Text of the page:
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Unique properties of p block elements and their compounds. Elias lectures 2014 CYL 503 IITD. World chemicals turnover in 2010 was valued at 2353 billion Euros with China being the major producer of most of the bulk chemicals.

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World chemicals turnover in 2010 was valued at 2353 billion Euros with China being the major producer of most of the bulk chemicals.

Among industrially important inorganic chemicals and chemical compositions, those based on the p block elements constitute a major component if one keeps the organic carbon based compounds aside.

Among the top fifteen bulk inorganic chemicals/elements produced by chemical industries across the world, ten belong to the p block.

materials for infrastructure clay bricks (200 billion bricks per year), cement (3600 mmt)

glass (56 mmt)

Natural zeolites(3 mmt).

Three major organic chemicals produced in the word in 2013

ethylene (156 mmt)

propylene (80 mmt)

methanol (65 mmt)

1million metric ton (mmt) =1 000 000 000 kilograms (10 crore kg!)


Common inorganic fertilizers

The multibillion dollar chemical equation!

Ca5(PO4)3X + 5 H2SO4 + 10 H2O → 3 H3PO4 + 5 CaSO4·2 H2O + HX

X=F (fluorapatite) OH hydroxyapatite)


Solar energy materials

The complete spectrum of sunlight, from infrared to ultraviolet, covers a bandgap range from approximately 0.5 eV to about 2.9 eV (red light 1.7 eV and blue light 2.7 eV).


Nuclear materials based on the p block

Lead can effectively attenuate certain kinds of radiation because of its relatively high density (11.3) and high atomic number. It is quite effective at stopping gamma rays, and X-rays. Lead’s high density is caused by the combination of its high atomic mass and the relatively small size of its bond lengths and atomic radius. Lead is ineffective in stopping beta particles because they can produce secondary radiation when passing through elements with a high atomic number and density (Bremsstrahlung). Instead, plastic can be used to form an efficient barrier for dealing with high-energy beta radiation before the radiation reaches the lead barrier.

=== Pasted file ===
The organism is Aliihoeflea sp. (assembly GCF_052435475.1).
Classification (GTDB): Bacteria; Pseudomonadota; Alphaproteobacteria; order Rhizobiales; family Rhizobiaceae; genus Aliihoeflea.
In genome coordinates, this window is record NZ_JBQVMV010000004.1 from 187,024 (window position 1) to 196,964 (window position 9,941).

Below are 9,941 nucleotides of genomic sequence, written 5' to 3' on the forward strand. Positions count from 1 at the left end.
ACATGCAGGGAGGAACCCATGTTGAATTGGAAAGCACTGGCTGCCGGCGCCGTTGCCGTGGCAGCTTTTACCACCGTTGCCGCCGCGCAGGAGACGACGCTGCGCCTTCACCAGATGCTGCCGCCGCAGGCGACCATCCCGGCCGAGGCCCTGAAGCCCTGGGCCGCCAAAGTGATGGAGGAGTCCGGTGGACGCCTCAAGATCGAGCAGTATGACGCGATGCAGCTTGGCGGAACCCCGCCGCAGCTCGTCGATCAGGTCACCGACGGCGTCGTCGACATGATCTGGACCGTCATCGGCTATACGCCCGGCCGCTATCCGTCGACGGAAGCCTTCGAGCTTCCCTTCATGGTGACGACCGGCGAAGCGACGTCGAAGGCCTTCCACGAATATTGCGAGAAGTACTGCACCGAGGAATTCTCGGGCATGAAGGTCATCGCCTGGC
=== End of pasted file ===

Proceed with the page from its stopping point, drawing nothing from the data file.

1935 H J Taylor

Aerial view of Chernobyl reactor


Transparent conducting oxides (TCOs)

Transparent conducting oxides (TCOs) are electrical conductive materials with comparably low absorption of electromagnetic radiation within the visible region of the spectrum. Indium tin oxide is one of the most widely used transparent conducting oxide because of its unique properties such as good electrical conductivity (~104 S/cm), very high optical transparency (75-90%), as well as the ease with which it can be deposited as a thin film. Indium tin oxide is a mixture of In2O3 (90%) and SnO2 (10%). The conductive and highly transparent surface created by ITO when applied as a coating to glass or other transparent surfaces, reflect infrared rays while allowing visible and UV light to pass. ITO which has a stability upto 150 C is omnipresent in modern touch screen technology starting from automatic teller machines, touch screen mobile phones and tablet PCs. It is also used in flat panel LCD, OLED plasma and electro-chromatic displays, solar panels and even on the energy efficient windows of modern aircrafts for easy deicing.


Inorganic polymers

Among the three, the one which has the highest market in terms of quantity are the silicones. The global market for silicones in terms of revenues was estimated to be worth $13,000 million in 2011 and is expected to reach $19,000 million by 2017. The silicone market is dominated by elastomers and fluids, together accounting for over 80% of the overall market. Silicones possess superior properties and characteristics which are extremely useful in the automotive, construction, medical and personal care and, electrical and electronics end-user industries


Industrial success of Silicones : PDMS

Hydrophobicity Oxygen permeability

Wide temp range Low glass transition temp

Antifrothing Non toxicity

First human foot print on moon

Moon temperature

(-153 to +107 °C)


Light Emitting Diodes